A storm is blowing over wind power

Concerned: protesters at Wainstalls with the site of the proposed wind farm in the background
Concerned: protesters at Wainstalls with the site of the proposed wind farm in the background

VILLAGERS are rallying to oppose a bid to build two wind turbines in part of Calderdale.

A planning application has been submitted to install two turbines, each with a hub height of 49 metres, on a field west of Lower Hazel Hurst Farm at Cold Edge Road in Wainstalls, Halifax.

Some residents are adamant permission should not be granted and two meetings have so far been held by people concerned by the plans.

Rachel Taylor, who lives in the village and is one of around 20 opposing the plans, said: “They would be so imposing.“

She added the village already has a wind farm nearby. “As an area we’re doing our bit,” she said.

She is also concerned if permission was granted for these turbines, it could set a precedent for future bids.

And she said there was a worry for the impact the turbines might have on wildlife in the area.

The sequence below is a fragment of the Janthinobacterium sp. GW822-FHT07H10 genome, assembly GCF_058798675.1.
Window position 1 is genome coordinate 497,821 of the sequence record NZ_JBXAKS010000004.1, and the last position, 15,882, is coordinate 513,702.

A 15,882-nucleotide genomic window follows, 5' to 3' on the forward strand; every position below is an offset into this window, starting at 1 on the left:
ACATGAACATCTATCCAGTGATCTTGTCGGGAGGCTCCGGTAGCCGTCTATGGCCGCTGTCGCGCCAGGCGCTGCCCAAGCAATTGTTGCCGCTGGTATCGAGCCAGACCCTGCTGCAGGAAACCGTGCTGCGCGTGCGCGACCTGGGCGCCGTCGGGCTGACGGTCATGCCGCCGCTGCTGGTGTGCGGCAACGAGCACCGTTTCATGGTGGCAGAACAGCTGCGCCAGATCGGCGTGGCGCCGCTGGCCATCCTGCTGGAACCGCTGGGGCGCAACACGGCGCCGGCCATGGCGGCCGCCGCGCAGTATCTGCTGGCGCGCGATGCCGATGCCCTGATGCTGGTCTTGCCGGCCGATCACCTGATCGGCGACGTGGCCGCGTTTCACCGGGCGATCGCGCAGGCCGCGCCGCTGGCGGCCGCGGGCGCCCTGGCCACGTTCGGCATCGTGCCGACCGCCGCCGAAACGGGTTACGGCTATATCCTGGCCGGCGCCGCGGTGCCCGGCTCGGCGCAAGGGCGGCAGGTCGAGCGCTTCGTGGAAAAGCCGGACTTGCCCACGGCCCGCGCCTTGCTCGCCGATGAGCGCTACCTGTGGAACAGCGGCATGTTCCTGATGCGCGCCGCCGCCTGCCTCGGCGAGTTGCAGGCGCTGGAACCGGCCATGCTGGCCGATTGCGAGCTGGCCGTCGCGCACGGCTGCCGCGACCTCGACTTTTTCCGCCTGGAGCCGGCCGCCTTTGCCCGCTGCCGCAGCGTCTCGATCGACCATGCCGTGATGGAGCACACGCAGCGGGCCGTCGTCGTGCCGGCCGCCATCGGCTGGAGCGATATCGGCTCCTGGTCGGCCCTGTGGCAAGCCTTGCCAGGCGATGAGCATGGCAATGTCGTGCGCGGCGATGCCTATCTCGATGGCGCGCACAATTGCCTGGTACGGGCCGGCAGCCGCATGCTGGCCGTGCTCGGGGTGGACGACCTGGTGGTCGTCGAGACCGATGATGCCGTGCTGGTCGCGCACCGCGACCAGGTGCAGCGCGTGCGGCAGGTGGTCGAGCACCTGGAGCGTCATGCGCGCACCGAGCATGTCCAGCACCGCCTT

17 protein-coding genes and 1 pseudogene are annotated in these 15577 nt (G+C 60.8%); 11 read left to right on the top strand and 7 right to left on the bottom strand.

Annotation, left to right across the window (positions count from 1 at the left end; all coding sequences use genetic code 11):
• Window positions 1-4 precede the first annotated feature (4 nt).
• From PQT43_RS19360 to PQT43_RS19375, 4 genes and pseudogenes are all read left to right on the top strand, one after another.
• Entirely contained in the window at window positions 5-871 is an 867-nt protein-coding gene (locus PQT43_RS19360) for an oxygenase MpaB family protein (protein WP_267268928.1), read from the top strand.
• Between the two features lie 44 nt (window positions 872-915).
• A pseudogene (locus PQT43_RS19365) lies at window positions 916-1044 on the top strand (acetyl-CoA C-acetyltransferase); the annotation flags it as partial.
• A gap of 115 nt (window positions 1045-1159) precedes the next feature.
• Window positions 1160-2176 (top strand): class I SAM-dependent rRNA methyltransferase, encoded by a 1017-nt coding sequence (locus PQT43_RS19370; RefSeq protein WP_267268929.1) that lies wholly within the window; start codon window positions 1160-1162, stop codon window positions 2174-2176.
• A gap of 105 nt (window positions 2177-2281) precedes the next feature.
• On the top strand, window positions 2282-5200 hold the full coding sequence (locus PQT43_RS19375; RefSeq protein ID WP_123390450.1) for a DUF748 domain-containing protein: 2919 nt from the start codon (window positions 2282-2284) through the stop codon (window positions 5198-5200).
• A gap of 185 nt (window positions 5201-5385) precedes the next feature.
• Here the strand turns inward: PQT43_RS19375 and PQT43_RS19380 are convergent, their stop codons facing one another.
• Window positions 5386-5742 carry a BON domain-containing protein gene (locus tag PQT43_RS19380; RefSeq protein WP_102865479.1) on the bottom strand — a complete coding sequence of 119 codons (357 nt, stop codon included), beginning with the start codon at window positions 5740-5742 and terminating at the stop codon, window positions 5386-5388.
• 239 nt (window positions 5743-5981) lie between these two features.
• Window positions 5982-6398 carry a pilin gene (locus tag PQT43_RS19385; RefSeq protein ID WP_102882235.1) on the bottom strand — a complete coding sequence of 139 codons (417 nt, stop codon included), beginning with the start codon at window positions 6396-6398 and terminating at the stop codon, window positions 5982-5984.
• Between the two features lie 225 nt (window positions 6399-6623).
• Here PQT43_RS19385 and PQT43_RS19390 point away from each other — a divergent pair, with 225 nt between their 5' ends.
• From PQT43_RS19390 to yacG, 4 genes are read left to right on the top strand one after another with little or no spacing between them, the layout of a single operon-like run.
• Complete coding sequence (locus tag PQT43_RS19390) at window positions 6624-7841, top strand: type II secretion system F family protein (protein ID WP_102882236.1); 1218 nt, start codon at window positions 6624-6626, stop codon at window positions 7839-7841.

The application has been made by Curran Renewables.

Documents sent to the council say the turbines would contribute towards renewable energy targets.

A report submitted by the applicant’s agent, adds: “The client has lived at Lower Hazel Hurst Farm for three years. The site is not a work farm and therefore a significant amount of energy will be transported to the Grid, thus providing a wider community benefit.”

It also says: “A larger turbine with a taller mast and a larger blade sweep was considered at this site. However it was decided that two WES30 turbines on the proposed 49-metre masts could be absorbed into the existing landscape to a greater extent than a larger turbine model.

“The applicant feels that in order to use this technology to the best of its ability the most efficient turbine should be installed, whilst remaining conscious of landscape impact.”

The report also says that any impact on the character and visual appearance of the landscape “is outweighed by the benefits of this proposal”.

The turbines will last 25 years and be grey to match the English sky.

Anyone who wants to make a comment on the plans has until July 8 to do so.